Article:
Using funds raised at an annual Second City charity event, the couple distributes more than $100,000 worth of holiday cheer between about a dozen Chicago-area families—down-on-their-luck households teetering on the brink of financial ruin.
The donations are, for some families, a life-altering event.
“There’s so much money that it can literally save a family’s entire year,” said Albini, a Chicago musician and recording studio owner who has worked with numerous groups, including Nirvana, the Pixies and Jesus Lizard.
But a policy change by the U.S. Postal Service has Albini looking for new ways to make his makeshift sleigh fly this holiday season. Citing privacy concerns, the Postal Service altered its Letters to Santa program late last year. Instead of providing unedited letters to potential donors, postal workers now black out the names, addresses and phone numbers of people who write to Santa asking for help.
The change means Albini’s wife, Heather Whinna, can no longer cull through the thousands of letters that amass each winter at Chicago’s main post office, looking for the neediest families. She is now looking for other ways to find deserving recipients.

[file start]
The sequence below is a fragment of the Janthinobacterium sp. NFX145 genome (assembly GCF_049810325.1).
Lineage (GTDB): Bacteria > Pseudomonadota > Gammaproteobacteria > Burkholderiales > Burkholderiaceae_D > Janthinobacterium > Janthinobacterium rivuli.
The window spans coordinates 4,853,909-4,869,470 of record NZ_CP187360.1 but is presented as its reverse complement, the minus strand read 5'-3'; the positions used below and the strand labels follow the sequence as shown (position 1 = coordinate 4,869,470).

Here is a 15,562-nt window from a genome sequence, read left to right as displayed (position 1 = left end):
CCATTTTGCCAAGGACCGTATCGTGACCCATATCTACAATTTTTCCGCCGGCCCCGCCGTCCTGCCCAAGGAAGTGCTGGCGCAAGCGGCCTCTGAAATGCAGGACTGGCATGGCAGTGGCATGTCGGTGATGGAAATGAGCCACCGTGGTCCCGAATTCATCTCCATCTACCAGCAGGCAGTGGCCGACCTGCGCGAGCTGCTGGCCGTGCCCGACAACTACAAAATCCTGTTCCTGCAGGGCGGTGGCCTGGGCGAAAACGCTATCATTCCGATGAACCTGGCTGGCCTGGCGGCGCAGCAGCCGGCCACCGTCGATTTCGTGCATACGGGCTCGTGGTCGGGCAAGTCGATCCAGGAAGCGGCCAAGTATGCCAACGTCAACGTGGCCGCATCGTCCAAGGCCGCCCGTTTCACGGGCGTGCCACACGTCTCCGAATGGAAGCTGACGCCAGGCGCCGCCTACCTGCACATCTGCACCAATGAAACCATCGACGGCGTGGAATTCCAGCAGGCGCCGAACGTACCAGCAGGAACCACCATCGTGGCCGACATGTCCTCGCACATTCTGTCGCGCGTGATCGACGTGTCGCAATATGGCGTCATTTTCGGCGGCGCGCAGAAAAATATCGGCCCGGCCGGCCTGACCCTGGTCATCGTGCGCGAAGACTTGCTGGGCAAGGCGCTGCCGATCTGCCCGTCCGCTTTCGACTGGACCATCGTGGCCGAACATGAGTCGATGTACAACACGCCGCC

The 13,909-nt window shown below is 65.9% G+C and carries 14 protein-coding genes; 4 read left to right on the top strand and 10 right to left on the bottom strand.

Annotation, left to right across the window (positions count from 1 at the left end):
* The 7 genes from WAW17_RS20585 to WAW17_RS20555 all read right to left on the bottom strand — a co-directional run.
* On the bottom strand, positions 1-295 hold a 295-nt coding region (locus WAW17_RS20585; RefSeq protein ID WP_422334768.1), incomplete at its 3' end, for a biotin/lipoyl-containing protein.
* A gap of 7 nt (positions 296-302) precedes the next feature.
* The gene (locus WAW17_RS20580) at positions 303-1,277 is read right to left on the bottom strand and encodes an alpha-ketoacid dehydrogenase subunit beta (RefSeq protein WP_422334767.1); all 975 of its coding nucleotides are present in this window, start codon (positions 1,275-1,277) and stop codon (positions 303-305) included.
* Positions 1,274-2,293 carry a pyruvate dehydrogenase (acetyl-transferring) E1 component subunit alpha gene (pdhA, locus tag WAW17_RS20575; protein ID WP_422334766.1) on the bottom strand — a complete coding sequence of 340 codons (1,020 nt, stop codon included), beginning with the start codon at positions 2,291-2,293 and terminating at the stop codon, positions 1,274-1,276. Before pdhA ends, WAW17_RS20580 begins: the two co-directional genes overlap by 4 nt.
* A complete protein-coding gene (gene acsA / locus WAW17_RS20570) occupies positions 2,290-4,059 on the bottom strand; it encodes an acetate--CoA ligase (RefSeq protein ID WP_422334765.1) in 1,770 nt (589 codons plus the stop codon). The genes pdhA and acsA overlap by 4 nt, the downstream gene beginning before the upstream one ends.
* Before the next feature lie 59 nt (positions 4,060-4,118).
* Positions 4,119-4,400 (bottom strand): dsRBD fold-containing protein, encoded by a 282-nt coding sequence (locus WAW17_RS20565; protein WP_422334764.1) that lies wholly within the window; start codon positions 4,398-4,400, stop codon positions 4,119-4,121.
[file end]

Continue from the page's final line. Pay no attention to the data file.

e thousands of letters that amass each winter at Chicago’s main post office, looking for the neediest families. She is now looking for other ways to find deserving recipients.
Albini said the Postal Service’s new Letters to Santa policy makes it virtually impossible to deliver the goods in the way they have grown accustomed over the past 10 years.
“It does seem strange to create an obstacle between people who have asked for help and people who want to help them,” said Albini, who wrote to the Tribune asking for help. His e-mail was forwarded to the Problem Solver.
Albini said he and his wife only used letters written by adults, not suburban children looking for computer games or a new scooter.